by Neal GablerMr. Gabler is writing a biography of Edward Kennedy.April 6, 2018
Senator Edward Kennedy, one of the most famous members of America’s most famous family, understood that he belonged as much to popular culture as to political culture. Now, nine years after his death, comes a movie about the event that, almost as much as the circumstances of his birth, established him in the tabloid pantheon: Chappaquiddick.
The film, by the same name, opens Friday and retells the story of an accident in July 1969, on the titular Massachusetts island near Martha’s Vineyard, in which Mr. Kennedy drove off a bridge, killing his passenger, Mary Jo Kopechne, a campaign worker for his late brother Robert. It has been heavily promoted by conservative media outlets, and reviewers across the political spectrum have praised what they deem its damning but factual approach. Damning it is; factual it is not.
Let’s set aside the fact that, despite the film’s advertisements claiming to tell the “untold true story” of a “cover up,” the story has been told plenty, and no one but the most lunatic conspiracy theorists see this as anything but a tragic accident in which nothing much was covered up. Let’s also put aside the skein of conjecture and outright fabrication that the film unspools — in one scene Joe Kennedy, the family patriarch, murmurs “alibi” to his son, like a Mafia don, when in fact he was so debilitated by a stroke that he could only babble incoherently. Setting all this aside, the movie nevertheless raises a serious issue.
What is the relationship of fact to fiction, of the historical to the histrionic in art and entertainment? Ted Kennedy was a real man living out a real life. His political opponents could and did distort that life for their advantage. But just how many liberties can an artist or entertainer take when he or she deploys a biographical subject?
Many scenes cross from dramatic interpretation to outright character assassination. In this version, the Kennedy character leaves Kopechne to die as she gasps for air, and then, with the aid of his brothers’ old advisers, cooks up a scheme to salvage his presidential ambitions. A more callow, cunning, cowardly and self-interested yet moronic figure you couldn’t find. His first words after the accident are: “I’m not going to be president.”
Obviously, an artist isn’t saddled with the same obligations to fact that a biographer or historian is. We accept artists appropriating lives and altering them. But we also expect some an artistically valid justification for bending the truth, and sensationalism isn’t one of them. Biographical novels like “I, Claudius” or “Wolf Hall” put historical figures in the service of larger themes about the human condition. The novelist Joyce Carol Oates attempted to do that with Chappaquiddick in her novel “Black Water,” a roman à clef and a meditation on male power and female vulnerability.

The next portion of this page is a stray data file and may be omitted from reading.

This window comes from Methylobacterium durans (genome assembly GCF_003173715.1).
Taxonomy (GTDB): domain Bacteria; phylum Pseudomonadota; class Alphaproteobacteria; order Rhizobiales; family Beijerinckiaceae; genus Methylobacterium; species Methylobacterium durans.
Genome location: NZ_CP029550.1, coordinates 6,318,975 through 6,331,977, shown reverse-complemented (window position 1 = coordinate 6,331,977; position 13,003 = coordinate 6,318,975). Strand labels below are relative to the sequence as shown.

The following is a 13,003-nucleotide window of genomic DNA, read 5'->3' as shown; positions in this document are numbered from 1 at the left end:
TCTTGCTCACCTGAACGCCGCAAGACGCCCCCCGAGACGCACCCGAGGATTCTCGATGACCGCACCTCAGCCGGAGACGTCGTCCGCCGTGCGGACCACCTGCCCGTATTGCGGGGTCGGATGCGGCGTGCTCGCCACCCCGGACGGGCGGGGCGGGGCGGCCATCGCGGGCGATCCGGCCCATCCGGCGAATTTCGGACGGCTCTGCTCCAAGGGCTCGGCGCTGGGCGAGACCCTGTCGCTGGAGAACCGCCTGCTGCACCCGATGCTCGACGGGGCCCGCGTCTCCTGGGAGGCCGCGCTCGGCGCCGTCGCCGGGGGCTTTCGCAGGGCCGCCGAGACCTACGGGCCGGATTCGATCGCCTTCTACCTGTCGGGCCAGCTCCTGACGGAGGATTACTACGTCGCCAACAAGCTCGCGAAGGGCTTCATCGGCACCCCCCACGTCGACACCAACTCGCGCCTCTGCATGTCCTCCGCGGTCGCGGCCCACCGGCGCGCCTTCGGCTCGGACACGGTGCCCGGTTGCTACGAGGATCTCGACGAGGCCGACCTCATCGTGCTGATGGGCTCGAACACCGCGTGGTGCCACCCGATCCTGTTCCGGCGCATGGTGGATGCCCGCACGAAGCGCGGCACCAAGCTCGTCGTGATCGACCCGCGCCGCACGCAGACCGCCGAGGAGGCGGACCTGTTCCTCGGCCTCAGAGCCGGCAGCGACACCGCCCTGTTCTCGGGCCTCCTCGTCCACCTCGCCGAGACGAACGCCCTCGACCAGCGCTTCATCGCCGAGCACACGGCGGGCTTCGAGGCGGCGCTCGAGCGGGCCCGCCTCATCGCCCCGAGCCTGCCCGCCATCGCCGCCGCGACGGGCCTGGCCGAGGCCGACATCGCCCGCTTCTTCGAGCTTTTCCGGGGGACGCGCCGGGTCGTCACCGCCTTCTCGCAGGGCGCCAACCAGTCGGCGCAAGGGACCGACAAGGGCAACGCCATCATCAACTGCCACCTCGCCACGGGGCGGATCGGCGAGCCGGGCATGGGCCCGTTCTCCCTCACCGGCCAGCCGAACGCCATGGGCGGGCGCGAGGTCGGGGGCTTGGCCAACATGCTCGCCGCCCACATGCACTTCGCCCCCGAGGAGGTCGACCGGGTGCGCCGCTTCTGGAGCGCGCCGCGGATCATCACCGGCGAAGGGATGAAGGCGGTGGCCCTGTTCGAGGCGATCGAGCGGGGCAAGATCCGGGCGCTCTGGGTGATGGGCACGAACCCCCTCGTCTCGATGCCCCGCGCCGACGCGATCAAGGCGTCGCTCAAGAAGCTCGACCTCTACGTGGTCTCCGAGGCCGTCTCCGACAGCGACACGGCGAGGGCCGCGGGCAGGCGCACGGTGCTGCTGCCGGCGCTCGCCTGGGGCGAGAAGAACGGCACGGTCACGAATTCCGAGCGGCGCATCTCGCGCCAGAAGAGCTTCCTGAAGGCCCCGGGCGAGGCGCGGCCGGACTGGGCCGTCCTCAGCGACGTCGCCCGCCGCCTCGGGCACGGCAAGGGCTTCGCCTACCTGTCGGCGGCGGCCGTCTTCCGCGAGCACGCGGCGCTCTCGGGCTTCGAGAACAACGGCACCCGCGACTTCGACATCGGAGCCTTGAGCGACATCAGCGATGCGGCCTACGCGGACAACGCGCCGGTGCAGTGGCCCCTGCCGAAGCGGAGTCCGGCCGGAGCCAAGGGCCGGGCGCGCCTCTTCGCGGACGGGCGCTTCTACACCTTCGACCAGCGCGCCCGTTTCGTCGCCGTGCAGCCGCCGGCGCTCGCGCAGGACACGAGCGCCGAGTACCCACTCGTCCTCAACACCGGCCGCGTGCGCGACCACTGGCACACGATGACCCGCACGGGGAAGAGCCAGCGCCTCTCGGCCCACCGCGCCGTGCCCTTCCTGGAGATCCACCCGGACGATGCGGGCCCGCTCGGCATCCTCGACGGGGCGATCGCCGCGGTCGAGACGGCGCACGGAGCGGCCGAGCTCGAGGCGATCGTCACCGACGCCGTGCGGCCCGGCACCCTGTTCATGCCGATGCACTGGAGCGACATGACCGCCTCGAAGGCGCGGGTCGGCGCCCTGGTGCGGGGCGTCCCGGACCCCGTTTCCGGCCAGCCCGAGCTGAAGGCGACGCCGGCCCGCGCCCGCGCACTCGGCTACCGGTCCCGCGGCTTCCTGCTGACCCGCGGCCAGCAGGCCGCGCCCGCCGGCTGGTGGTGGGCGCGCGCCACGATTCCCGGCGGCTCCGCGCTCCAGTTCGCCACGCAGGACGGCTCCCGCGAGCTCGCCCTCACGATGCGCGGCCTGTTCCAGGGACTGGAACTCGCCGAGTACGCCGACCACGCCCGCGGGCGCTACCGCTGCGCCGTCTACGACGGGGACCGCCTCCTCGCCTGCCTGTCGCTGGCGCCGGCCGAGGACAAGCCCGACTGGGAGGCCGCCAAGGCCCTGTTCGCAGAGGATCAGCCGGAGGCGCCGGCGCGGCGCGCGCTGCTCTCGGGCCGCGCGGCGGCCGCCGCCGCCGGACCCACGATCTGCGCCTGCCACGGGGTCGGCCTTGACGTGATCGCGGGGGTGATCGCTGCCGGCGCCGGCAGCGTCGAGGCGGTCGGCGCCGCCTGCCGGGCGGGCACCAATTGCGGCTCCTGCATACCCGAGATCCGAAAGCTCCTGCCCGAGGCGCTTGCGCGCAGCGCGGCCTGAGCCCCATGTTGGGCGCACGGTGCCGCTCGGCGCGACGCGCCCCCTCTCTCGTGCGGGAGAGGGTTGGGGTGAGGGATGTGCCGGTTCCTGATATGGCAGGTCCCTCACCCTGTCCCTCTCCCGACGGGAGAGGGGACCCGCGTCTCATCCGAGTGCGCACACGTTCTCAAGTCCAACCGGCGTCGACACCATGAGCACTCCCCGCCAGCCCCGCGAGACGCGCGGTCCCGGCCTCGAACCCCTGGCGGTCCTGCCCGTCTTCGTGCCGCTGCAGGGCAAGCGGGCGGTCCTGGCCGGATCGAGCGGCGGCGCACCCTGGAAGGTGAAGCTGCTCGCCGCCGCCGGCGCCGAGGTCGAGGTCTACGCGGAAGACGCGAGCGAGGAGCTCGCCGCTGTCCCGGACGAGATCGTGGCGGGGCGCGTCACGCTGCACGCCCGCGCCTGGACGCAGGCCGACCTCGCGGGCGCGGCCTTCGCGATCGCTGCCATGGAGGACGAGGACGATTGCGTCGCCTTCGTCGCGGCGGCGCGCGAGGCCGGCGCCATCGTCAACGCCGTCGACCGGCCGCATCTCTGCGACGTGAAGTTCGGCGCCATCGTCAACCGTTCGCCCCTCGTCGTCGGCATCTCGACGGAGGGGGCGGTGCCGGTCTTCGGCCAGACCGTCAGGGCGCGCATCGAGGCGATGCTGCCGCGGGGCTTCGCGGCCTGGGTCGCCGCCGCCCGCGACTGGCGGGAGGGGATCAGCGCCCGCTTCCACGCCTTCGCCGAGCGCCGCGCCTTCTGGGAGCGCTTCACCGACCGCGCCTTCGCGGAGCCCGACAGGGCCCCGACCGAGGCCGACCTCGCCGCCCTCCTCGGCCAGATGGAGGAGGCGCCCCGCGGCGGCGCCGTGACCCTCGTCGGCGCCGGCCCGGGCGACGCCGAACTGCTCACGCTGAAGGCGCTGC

Most artists understand how thin the line between art and gossip can be when one deals with real-life figures in semi-fictional contexts, which is why most artists wait until those figures pass into what seems like “public domain” — ceasing to exist as particularized people we know from the news and assuming larger cultural proportions that turn them into characters we don’t fully know.
Ted Kennedy has not passed into the public domain in this sense, so one tampers with his life at the peril of turning it into tawdry melodrama. This is especially true of the Kennedy family, who remain politically active, and divisive.
Contrary to the film’s implications, Mr. Kennedy immediately and forever after felt deep remorse and responsibility for the accident; it haunted him. By the end of his life, however, the then white-maned senator had managed to transcend celebrity and emotional paralysis and become what he had long aspired to be: an indispensable legislator whose achievements included the 18-year-old vote, the Americans With Disabilities Act and the Children’s Health Insurance Program.
His was a large-life, tragic and multidimensional figure, and it could have made, and perhaps someday will make, for an expansive novel or film about sin and redemption. “Chappaquiddick” is not that movie. Instead of excavating Kennedy for larger artistic aims, it eviscerates him for narrow voyeuristic ones.
But this is about more than Ted Kennedy’s legacy. It is a case study in how society collectively shapes its own history. It is not merely, or even mainly, the realm of historians.
Because historical figures pass out of history and into popular culture, and because that process is accelerating, these figures are increasingly defined by popular culture. Artists and especially entertainers may not feel obligations to their subjects, but they do have responsibilities to us, one of which is honesty.
Fake history is no better than fake news; it’s maybe worse. It is very possible that over time, through the osmosis of social media, the despicable Kennedy of this movie will eradicate the honorable if flawed real one.
At one point in the film, Ted Sorensen, one of John Kennedy’s closest advisers, tells Mr. Kennedy, “History usually has the final word in these things.” It’s meant to be a comforting thought, to say that the truth will come out in the end. Watching “Chappaquiddick,” it’s not clear that’s true.
Neal Gabler is writing a biography of Edward Kennedy.